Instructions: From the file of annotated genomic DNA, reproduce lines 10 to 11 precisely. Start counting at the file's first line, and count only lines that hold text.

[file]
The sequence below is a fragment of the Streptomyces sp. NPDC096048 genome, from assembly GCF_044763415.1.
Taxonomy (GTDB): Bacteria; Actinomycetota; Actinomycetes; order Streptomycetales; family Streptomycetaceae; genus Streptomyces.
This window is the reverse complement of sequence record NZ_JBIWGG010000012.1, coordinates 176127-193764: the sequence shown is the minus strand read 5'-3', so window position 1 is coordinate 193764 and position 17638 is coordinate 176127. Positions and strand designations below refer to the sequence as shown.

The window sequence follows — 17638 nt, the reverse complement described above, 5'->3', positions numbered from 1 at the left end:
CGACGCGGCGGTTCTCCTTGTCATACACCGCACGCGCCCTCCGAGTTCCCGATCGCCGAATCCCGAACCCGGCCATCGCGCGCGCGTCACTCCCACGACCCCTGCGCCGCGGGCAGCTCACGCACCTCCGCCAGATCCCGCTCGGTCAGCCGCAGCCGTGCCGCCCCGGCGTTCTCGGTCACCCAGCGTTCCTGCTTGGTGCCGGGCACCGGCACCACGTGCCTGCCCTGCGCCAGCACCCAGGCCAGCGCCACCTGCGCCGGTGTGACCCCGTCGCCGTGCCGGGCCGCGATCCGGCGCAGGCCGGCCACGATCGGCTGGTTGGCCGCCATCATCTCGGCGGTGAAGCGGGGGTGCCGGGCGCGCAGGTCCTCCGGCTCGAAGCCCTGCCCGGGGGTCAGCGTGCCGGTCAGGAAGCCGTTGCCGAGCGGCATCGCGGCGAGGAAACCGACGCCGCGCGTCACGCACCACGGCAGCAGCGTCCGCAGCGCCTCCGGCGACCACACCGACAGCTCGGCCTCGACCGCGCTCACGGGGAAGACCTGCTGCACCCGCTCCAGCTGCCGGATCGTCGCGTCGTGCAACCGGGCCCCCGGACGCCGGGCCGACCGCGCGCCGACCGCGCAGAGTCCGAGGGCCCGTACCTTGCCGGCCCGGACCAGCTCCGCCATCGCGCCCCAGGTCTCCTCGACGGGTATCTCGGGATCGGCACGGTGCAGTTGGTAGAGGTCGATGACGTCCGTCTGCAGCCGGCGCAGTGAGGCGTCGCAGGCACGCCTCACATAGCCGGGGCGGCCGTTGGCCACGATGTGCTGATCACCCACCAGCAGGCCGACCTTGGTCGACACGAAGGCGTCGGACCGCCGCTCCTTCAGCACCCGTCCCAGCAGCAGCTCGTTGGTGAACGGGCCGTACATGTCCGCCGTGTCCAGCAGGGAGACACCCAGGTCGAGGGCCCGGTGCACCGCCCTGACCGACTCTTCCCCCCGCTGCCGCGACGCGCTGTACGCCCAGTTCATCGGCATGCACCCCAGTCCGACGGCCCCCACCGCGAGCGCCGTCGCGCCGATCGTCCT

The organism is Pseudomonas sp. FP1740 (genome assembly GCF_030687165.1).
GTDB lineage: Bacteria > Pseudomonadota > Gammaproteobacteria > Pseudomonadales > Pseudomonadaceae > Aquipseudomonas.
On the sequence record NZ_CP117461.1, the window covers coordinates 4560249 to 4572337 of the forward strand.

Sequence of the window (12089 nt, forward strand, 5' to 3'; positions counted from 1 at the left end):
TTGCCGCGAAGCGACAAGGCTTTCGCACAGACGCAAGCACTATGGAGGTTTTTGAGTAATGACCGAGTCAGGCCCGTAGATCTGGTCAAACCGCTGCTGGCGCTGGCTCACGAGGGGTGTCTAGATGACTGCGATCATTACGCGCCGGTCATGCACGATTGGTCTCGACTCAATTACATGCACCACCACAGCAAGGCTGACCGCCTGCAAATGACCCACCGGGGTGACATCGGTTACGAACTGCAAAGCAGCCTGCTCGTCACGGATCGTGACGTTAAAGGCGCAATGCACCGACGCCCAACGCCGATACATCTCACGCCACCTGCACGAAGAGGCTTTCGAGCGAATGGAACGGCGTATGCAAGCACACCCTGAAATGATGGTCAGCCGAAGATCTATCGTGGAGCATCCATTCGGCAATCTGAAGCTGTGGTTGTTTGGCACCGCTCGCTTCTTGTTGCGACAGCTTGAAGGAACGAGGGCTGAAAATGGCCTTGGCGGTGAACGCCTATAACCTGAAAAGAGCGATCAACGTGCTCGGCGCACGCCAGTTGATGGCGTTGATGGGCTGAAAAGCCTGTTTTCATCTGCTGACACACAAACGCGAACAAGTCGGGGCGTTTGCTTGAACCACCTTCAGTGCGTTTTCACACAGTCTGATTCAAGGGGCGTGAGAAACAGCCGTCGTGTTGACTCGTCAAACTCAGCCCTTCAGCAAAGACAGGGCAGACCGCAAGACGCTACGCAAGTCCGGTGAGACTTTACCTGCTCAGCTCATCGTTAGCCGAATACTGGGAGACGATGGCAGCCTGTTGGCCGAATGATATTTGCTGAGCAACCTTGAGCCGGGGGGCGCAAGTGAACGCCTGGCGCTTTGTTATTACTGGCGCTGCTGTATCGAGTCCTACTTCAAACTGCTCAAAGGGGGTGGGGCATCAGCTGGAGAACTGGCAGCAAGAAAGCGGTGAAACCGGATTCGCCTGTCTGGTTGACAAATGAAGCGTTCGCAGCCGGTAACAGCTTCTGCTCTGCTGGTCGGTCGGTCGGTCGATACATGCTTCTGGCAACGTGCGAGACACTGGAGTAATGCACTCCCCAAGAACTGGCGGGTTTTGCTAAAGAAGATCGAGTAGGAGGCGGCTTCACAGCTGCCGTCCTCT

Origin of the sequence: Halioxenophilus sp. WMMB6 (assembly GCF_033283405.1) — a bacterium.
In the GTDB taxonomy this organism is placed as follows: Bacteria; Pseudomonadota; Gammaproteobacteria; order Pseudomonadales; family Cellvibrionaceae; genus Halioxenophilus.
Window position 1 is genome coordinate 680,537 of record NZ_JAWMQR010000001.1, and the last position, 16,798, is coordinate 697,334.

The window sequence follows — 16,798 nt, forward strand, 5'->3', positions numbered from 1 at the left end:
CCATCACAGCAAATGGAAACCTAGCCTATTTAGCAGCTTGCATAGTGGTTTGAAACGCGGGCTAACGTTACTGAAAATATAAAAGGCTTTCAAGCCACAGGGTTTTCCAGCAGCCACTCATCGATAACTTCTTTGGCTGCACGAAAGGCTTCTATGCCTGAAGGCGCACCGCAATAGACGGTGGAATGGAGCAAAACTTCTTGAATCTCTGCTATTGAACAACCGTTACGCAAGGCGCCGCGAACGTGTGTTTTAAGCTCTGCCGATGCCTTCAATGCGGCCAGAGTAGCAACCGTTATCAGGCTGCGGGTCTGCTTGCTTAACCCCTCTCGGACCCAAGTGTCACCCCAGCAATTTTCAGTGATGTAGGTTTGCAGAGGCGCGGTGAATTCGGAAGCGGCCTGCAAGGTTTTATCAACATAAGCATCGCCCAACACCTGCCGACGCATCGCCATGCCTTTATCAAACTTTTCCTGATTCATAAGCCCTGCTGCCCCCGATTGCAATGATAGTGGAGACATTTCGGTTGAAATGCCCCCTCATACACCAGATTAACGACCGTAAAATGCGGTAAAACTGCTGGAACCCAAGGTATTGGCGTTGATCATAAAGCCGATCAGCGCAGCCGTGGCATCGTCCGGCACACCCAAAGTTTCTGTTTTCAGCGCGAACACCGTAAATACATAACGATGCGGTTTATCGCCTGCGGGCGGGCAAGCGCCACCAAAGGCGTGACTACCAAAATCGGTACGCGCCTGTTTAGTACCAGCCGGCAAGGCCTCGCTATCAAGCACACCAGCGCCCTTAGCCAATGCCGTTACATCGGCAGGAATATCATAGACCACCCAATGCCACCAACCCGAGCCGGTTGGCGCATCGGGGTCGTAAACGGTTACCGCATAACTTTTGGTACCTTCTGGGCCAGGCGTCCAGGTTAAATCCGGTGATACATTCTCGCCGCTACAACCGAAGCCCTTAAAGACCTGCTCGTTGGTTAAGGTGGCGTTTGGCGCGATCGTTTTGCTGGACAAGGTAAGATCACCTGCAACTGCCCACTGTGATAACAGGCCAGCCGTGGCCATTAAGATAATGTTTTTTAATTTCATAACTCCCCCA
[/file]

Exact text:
TTGCCGCGAAGCGACAAGGCTTTCGCACAGACGCAAGCACTATGGAGGTTTTTGAGTAATGACCGAGTCAGGCCCGTAGATCTGGTCAAACCGCTGCTGGCGCTGGCTCACGAGGGGTGTCTAGATGACTGCGATCATTACGCGCCGGTCATGCACGATTGGTCTCGACTCAATTACATGCACCACCACAGCAAGGCTGACCGCCTGCAAATGACCCACCGGGGTGACATCGGTTACGAACTGCAAAGCAGCCTGCTCGTCACGGATCGTGACGTTAAAGGCGCAATGCACCGACGCCCAACGCCGATACATCTCACGCCACCTGCACGAAGAGGCTTTCGAGCGAATGGAACGGCGTATGCAAGCACACCCTGAAATGATGGTCAGCCGAAGATCTATCGTGGAGCATCCATTCGGCAATCTGAAGCTGTGGTTGTTTGGCACCGCTCGCTTCTTGTTGCGACAGCTTGAAGGAACGAGGGCTGAAAATGGCCTTGGCGGTGAACGCCTATAACCTGAAAAGAGCGATCAACGTGCTCGGCGCACGCCAGTTGATGGCGTTGATGGGCTGAAAAGCCTGTTTTCATCTGCTGACACACAAACGCGAACAAGTCGGGGCGTTTGCTTGAACCACCTTCAGTGCGTTTTCACACAGTCTGATTCAAGGGGCGTGAGAAACAGCCGTCGTGTTGACTCGTCAAACTCAGCCCTTCAGCAAAGACAGGGCAGACCGCAAGACGCTACGCAAGTCCGGTGAGACTTTACCTGCTCAGCTCATCGTTAGCCGAATACTGGGAGACGATGGCAGCCTGTTGGCCGAATGATATTTGCTGAGCAACCTTGAGCCGGGGGGCGCAAGTGAACGCCTGGCGCTTTGTTATTACTGGCGCTGCTGTATCGAGTCCTACTTCAAACTGCTCAAAGGGGGTGGGGCATCAGCTGGAGAACTGGCAGCAAGAAAGCGGTGAAACCGGATTCGCCTGTCTGGTTGACAAATGAAGCGTTCGCAGCCGGTAACAGCTTCTGCTCTGCTGGTCGGTCGGTCGGTCGATACATGCTTCTGGCAACGTGCGAGACACTGGAGTAATGCACTCCCCAAGAACTGGCGGGTTTTGCTAAAGAAGATCGAGTAGGAGGCGGCTTCACAGCTGCCGTCCTCT

Origin of the sequence: Halioxenophilus sp. WMMB6 (assembly GCF_033283405.1) — a bacterium.